Posted by: kathandroger | March 12, 2017

The Comma and the Chiffchaff.

Where did the winter go?  A moment ago I was hauling logs in for the fires, and now spring has arrived. It was 20 degrees in our courtyard yesterday, and the forsythia is bursting into flower. We have brought the overwintering plants out from the gites, and today the light rain should give them a good start. I love the spring, and we only await the swallows arrival to start our celebrations. They were here for Kaths’ birthday on the 17th last year so I have taken out the winter windows from my workshop so that they can fly in and poo all over my tools! The chiffchaff is already here, and looked in at me from our rambling rose bush whilst I was watching England thrash Scotland at rugby yesterday. I was trying to think of other birds named after their song, but after the cuckoo and the hoopoe I could go no further. The latter is known as the “Huppe” in France, and that is a much better description of the call; I await them both in the next few weeks. Brimstone butterflies are in abundance and I was surprised to see a comma on the gravel yesterday, but I learn that some can overwinter and appear this early. Must have been a tough little bugger to survive the prolonged frost we had in January. But all this means that the grass is growing and the mowers have to earn their living. I don’t mind, making new stripes in the lawn on the sit on mower is one of my favourite jobs, and the first cut has already been made. Mouldiwarp the mole and his mates have been having a field day in the orchard, with little piles all over the would be badminton pitch. I have caught them in traps before, but I don’t like killing the little animals just because they interfere with our games, and have found another way of dealing with the piles. Amongst the tools I pinched from over the road was one great big hoe.IMG_3692It is about 50 cm long and I have no idea what it was originally used for. After cleaning and fitting an acacia handle it is ideal for pulling mole hills flat and distributes the soil so that the old grass can grow through. Even Polly was impressed.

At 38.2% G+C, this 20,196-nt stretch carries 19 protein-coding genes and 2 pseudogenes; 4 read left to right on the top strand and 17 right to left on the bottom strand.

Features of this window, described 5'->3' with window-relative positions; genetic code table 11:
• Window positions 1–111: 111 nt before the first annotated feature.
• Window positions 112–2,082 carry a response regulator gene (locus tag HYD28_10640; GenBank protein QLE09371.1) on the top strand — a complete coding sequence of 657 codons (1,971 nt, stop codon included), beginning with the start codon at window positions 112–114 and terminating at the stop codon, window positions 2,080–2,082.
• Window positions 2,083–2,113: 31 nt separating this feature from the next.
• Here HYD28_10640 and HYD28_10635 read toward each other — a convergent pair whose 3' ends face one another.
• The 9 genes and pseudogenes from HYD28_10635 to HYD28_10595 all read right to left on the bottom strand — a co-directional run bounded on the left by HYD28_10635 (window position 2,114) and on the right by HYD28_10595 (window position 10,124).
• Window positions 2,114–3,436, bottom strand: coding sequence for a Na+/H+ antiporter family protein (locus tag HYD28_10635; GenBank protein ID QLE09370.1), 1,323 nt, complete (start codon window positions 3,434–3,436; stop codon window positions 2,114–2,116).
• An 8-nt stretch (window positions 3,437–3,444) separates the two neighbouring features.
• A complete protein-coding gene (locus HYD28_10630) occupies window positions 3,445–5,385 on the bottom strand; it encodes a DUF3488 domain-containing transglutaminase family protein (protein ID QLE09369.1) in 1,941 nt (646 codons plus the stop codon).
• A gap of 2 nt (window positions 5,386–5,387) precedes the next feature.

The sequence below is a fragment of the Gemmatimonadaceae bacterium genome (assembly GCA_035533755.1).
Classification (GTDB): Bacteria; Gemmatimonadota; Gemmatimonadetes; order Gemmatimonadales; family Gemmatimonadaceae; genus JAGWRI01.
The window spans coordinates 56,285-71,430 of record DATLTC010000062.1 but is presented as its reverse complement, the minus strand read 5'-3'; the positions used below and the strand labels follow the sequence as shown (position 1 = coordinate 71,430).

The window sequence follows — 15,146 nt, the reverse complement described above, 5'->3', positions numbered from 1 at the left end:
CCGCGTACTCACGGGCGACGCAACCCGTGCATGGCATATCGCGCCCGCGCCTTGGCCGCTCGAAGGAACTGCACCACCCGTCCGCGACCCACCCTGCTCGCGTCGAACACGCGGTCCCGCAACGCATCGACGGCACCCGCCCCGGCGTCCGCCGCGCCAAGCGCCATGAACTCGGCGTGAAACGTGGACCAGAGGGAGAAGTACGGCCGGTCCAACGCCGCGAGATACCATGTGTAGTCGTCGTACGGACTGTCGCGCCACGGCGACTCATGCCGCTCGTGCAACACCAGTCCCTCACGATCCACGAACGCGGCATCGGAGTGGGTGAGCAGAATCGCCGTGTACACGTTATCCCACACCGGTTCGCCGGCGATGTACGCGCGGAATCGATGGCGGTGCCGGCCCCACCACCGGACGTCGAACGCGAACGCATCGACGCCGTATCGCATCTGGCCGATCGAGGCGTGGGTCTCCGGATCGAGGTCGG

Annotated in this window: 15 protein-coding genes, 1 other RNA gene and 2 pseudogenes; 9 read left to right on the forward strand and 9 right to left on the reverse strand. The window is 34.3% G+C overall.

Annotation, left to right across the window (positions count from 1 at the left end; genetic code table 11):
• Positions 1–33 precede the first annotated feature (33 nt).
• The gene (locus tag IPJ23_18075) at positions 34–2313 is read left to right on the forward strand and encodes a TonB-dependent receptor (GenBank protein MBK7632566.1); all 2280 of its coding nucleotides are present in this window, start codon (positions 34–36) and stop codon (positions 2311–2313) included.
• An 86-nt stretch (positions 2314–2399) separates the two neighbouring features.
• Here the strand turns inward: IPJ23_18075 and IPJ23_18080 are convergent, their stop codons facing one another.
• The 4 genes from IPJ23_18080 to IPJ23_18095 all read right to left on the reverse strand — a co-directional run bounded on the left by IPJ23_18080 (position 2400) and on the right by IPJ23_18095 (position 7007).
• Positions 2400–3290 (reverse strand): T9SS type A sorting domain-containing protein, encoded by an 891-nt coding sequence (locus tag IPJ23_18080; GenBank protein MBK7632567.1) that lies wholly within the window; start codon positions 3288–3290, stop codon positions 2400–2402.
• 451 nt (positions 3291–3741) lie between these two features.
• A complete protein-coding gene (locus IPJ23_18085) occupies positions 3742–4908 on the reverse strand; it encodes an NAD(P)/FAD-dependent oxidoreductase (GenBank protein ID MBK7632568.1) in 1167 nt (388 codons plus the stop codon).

We took the little dog to her first education class yesterday. I am not really a believer in dog classes, and have never done them in the past, but it was an education for me to see lots of puppies, of all shapes and sizes at the club in Targe, near Chatellerault. The aim of the group is dog agility, and there are courses for them to jump and run about in, but we went mainly for Polly to meet and socialise with other dogs. She did very well, despite being worn out beforehand by Rollo, the Springadoodle we are looking after for friends. Her training is being supervised by Kath, and I am an amused onlooker. Shoes and boots seem to be her favourite playthings, and are usually found in the middle of the yard.IMG_3690 (2)It is difficult to get too angry with her!


Responses

  1. Your hoe is for earthing up ‘Sparrowgrass… but I could do with it here for the same purpose that you’ve found!!

    At Valmer, they have a very good way of keeping the ground under the swallows nests “propre”…. they have screwed thin plywood to the beam underneath… necessary in their exhibition area.
    It doesn’t seem to interfere with the birds’ comings and goings…. you can actually buy a posh one from the LPO to fit under the House Martin nests they do… which, given the organic nature of things at Valmer… may have been where they got the idea!

    Spring is most definitely here… we’ve had snakes out and about when we’ve seen the sun.

  2. Thanks Tim, obvious when I think about it. Unfortunately our asparagus could be earthed up with a trowel! I will work on my poo catcher when the swallows arrive.


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